In a large Ziploc bag, place the chicken pieces along with 1 teaspoon of cayenne pepper, 1 tablespoon each of garlic powder, onion powder, paprika, rosemary, and one teaspoon each of salt and pepper. Seal the bag, mush it all around until the rub coats the chicken pieces evenly, and stick the chicken in the freezer until you go camping.

at the campsite.

Remove the frozen meat from the cooler and allow to thaw. In bowl, mix 1 cup yogurt and 2 eggs. Once well blended pour the mixture into the large Ziploc bag that contains your thawed chicken pieces. Mush around a bit to make sure all the chicken is coated in the yogurt-egg mix. Set aside. If chicken is thawed, place in cooler to prevent spoilage. You can do this 15 minutes to several hours before getting ready to fry it. The yogurt helps the chicken absorb the flavors of the rub and makes it more tender and juicy.

When you are ready to fry your chicken, heat an inch of vegetable oil in a cast-iron frying pan over a camp stove burner over high or medium-high heat. Two frying pans are recommended here, because you don’t want to crowd the chicken pieces, and this will help get it all cooked faster. Of course, it goes without saying that you need a 2-burner camps stove! This Coleman stove is the one we have and use; the electric starter makes things so much easier. Get a wire rack ready over a tray to lay the cooked chicken on. (A camping grill rack over aluminum foil simplifies things for camping.) While the oil heats up, do the following:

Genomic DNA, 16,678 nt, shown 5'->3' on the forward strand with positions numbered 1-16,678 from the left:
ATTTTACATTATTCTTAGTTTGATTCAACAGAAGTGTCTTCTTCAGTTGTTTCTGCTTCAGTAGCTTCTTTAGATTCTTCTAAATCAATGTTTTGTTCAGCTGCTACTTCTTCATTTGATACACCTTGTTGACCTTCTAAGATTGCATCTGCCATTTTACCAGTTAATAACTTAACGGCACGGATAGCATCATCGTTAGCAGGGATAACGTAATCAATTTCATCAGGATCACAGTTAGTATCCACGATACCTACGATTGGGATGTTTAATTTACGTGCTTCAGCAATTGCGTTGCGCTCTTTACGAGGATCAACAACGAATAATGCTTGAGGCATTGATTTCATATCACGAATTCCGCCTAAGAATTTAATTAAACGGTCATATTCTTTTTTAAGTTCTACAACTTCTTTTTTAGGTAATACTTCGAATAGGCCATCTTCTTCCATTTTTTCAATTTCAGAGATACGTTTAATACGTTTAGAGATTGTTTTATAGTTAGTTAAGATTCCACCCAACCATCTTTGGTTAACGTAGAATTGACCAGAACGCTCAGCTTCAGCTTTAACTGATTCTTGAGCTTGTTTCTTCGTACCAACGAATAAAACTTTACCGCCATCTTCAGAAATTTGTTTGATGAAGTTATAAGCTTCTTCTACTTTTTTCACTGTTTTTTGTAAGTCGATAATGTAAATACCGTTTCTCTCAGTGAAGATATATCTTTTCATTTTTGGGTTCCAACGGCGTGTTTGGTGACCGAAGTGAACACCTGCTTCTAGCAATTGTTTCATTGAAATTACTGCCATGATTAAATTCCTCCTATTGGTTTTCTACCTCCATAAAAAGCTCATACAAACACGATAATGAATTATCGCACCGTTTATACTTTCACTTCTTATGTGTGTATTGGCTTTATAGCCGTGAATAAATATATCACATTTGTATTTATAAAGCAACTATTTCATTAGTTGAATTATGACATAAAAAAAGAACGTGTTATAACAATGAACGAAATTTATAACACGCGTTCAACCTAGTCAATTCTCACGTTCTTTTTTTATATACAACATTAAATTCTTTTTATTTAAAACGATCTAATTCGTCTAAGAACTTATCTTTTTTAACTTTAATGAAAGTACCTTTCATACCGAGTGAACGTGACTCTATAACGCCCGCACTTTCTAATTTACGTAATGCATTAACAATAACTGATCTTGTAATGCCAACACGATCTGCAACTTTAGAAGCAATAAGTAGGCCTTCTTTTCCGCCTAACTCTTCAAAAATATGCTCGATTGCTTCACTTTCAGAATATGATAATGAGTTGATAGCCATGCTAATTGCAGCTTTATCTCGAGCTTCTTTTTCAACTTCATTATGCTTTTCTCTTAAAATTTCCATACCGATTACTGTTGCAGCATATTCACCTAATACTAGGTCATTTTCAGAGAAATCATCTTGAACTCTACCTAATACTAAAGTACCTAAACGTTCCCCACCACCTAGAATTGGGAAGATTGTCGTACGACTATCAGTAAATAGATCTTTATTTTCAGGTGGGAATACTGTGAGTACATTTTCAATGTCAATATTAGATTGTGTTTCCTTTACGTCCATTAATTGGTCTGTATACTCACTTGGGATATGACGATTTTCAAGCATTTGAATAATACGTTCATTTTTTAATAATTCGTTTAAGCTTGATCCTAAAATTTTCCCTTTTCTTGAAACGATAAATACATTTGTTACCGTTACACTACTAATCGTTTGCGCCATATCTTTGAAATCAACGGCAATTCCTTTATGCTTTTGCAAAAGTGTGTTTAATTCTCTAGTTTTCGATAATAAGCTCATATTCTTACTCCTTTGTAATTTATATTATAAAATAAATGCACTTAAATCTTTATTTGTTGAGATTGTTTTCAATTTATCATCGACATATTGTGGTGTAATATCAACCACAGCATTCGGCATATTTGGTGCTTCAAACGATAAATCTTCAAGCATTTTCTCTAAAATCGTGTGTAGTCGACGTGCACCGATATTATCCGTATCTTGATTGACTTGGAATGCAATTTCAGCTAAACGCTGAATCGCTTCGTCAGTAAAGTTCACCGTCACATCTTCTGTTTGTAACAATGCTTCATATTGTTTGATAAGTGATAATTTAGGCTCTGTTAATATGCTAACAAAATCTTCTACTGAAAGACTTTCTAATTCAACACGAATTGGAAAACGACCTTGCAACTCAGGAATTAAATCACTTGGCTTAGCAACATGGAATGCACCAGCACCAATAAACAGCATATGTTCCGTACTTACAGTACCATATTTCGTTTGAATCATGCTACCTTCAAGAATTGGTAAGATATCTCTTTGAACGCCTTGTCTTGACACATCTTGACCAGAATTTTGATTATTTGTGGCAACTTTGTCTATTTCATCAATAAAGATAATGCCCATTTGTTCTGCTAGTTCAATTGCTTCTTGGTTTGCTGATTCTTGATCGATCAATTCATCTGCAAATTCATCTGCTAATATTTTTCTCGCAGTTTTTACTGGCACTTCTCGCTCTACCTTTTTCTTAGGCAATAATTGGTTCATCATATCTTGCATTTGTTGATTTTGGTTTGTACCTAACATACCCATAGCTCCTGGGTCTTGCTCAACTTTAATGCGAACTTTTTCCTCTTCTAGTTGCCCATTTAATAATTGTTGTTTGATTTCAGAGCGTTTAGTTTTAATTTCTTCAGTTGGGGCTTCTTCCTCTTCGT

Get ready to coat and fry

On a flat surface near the camp stove (and if you have set up your camp kitchen the way we do, you’ll have a great table to work from) mix in a medium bowl 2 cups flour mixed with 1/4 cup cornstarch and 2 tablespoons each salt and pepper. You can mix this up at home or at the site. If at home, place in a lidded plastic container. Make it large enough to place a piece or two of chicken in. That way, all you have to do at the camp site is take off the lid and you’re good to go!

Check the oil in the frying pan. It should be hot enough to brown a small piece of bread (about 1″ square) in about 60 seconds. If it is ready, put your chicken in:

Take pieces of chicken from the yogurt-egg mix in the bag and shake off the excess, then place into the bowl of flour, covering each piece of chicken thoroughly. Then place the chicken in the hot fat carefully. Only do 3 or 4 pieces at a time; crowding the pan makes for soggy chicken. Fry for about 6-10 minutes or until golden brown, turn with tongs and repeat on the other side.  If you have an instant-read thermometer (and I always have one in the camping gear now and I love it), insert it in the meatiest part of the chicken to make sure it reads 165° F (to insure meat is cooked through) If it isn’t, lower heat and continue to cook until it does. Under-cooked chicken is something you don’t want to mess with! Remove to the wire rack and repeat until all the chicken is cooked.

Serve with our fabulous Grand Potato Salad and you’re good to go!